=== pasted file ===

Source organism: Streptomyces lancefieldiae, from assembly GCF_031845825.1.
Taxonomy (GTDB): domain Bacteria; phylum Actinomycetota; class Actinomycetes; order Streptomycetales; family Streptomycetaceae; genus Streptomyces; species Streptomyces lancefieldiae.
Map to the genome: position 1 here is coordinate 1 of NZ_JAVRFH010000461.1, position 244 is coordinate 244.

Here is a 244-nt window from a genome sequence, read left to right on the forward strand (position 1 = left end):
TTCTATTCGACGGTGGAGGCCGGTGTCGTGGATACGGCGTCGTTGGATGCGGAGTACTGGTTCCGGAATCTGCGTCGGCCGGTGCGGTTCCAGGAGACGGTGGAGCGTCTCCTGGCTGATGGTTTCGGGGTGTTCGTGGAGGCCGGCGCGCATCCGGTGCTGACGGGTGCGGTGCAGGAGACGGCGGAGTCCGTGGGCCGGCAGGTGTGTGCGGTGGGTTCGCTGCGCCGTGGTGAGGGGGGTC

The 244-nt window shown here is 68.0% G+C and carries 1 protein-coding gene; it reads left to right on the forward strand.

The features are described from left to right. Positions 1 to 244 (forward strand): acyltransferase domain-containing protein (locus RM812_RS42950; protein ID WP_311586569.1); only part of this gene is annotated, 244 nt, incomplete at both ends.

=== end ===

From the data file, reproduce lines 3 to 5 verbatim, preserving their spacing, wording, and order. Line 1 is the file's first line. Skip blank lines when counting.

Map to the genome: position 1 here is coordinate 1 of NZ_JAVRFH010000461.1, position 244 is coordinate 244.

Here is a 244-nt window from a genome sequence, read left to right on the forward strand (position 1 = left end):
TTCTATTCGACGGTGGAGGCCGGTGTCGTGGATACGGCGTCGTTGGATGCGGAGTACTGGTTCCGGAATCTGCGTCGGCCGGTGCGGTTCCAGGAGACGGTGGAGCGTCTCCTGGCTGATGGTTTCGGGGTGTTCGTGGAGGCCGGCGCGCATCCGGTGCTGACGGGTGCGGTGCAGGAGACGGCGGAGTCCGTGGGCCGGCAGGTGTGTGCGGTGGGTTCGCTGCGCCGTGGTGAGGGGGGTC